Labour force status

Table 11 shows that all labour force groups of the survey were extremely e-ready compared to the general statistics across the UK.

Once more, these figures show that survey participants across all sub-groups were well prepared to use computers for their learning.

Summary of findings and implications for the use of technology

This survey presented a valid representation of the language school with:

The findings from the survey showed that students at the language school were extremely e-ready in regard to access, competence, confidence, and motivation to use technology for their learning. E-readiness of these students was far above average for the UK population.

However, there were some disparities in the pattern of computer use, (perceived) computer skills, and motivation which could be related to age, gender and labour force status.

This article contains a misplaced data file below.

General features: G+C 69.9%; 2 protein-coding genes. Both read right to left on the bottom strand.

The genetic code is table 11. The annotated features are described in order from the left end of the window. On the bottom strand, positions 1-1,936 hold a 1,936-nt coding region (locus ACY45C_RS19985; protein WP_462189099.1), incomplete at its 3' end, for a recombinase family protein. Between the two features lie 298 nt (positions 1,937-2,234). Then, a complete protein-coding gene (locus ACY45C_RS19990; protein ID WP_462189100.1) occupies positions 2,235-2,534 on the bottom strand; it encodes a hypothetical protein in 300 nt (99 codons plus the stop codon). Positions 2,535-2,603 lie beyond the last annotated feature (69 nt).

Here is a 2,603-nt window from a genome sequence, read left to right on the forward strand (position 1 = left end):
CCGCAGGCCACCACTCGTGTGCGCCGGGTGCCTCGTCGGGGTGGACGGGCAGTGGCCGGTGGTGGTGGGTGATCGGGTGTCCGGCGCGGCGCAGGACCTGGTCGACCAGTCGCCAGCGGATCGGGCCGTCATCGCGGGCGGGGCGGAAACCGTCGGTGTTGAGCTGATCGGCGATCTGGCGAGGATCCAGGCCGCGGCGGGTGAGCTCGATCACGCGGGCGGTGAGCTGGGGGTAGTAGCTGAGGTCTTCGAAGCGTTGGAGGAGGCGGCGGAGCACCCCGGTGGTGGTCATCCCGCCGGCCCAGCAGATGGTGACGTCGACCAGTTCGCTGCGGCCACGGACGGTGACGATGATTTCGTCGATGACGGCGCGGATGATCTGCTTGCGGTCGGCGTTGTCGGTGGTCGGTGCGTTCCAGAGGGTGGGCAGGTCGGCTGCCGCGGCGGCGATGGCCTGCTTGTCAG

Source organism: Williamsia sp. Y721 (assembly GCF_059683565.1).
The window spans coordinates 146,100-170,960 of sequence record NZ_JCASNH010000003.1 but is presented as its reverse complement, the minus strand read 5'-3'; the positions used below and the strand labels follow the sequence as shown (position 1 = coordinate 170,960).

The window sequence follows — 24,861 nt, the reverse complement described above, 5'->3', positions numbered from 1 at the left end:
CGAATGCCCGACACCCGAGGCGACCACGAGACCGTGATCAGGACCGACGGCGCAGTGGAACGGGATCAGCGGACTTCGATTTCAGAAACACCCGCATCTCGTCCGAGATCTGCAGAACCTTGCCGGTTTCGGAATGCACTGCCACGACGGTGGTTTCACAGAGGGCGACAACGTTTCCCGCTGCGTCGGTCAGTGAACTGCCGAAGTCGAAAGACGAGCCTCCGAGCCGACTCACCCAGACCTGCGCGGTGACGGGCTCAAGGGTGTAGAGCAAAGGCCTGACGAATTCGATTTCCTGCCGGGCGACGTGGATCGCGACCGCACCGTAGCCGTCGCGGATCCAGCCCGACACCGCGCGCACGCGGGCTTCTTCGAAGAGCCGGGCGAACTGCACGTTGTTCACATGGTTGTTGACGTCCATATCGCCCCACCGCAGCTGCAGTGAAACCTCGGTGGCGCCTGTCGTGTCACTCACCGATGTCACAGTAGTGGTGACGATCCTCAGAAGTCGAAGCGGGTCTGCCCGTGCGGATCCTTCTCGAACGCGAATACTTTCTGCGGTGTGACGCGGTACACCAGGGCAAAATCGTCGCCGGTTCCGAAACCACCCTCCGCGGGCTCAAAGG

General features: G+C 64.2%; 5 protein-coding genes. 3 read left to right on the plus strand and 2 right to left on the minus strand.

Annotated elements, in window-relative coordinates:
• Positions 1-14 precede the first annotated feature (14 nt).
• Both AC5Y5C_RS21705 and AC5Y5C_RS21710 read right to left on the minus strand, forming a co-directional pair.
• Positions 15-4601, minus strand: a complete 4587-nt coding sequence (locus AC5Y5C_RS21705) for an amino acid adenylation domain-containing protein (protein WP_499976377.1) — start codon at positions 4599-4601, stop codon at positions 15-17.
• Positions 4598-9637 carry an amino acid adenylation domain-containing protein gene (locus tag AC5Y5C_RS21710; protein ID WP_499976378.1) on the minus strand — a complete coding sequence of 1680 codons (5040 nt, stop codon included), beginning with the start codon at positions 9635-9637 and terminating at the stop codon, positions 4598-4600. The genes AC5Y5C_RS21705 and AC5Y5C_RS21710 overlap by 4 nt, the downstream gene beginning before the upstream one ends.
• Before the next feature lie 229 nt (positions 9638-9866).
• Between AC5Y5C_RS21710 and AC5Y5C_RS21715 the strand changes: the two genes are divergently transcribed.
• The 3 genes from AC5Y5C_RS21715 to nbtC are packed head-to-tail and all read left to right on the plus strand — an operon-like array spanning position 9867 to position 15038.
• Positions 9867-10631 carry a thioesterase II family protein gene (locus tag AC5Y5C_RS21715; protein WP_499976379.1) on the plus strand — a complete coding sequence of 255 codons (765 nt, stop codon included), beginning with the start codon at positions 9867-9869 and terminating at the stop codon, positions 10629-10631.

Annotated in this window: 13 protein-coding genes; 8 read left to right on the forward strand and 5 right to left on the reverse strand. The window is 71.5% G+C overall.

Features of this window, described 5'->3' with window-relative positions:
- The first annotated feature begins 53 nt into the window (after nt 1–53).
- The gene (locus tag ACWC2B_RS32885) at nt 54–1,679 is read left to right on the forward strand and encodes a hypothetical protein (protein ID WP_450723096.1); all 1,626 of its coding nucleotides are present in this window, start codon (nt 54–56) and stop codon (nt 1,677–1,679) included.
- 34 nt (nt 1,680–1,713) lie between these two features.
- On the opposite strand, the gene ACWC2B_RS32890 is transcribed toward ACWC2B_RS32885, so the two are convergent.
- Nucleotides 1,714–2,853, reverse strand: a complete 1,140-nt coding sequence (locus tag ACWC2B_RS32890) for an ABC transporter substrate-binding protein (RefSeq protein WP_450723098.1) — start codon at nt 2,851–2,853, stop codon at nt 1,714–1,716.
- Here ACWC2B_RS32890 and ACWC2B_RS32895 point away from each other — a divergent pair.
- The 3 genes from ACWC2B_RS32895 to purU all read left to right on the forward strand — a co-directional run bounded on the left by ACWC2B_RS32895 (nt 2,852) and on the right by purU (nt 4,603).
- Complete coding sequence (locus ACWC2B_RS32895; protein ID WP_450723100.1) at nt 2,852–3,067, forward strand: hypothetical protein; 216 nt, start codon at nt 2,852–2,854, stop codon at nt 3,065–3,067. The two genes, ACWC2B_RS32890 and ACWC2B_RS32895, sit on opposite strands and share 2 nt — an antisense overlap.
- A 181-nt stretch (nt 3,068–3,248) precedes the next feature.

Older age groups and retired students demonstrated less confidence, used the computer and the internet less broadly, and had less autonomy of use than younger students. They were significantly less likely than other age groups to engage in applications which could be used for collaborative learning, such as social networking, chatting, visiting forums or virtual worlds, gaming, and communicating via audio or video links. They also had less confidence in updating computing skills.

Female students displayed less confidence than male students, particularly in regard to learning new computing skills. However, there was hardly any difference in their actual use of computers and their current skills.

This study has the following implications for the introduction of more technology:

Pilot courses with blended learning would be of particular interest to students with high levels of computer skills, students of evening classes, and students with business as their main motivation for language learning.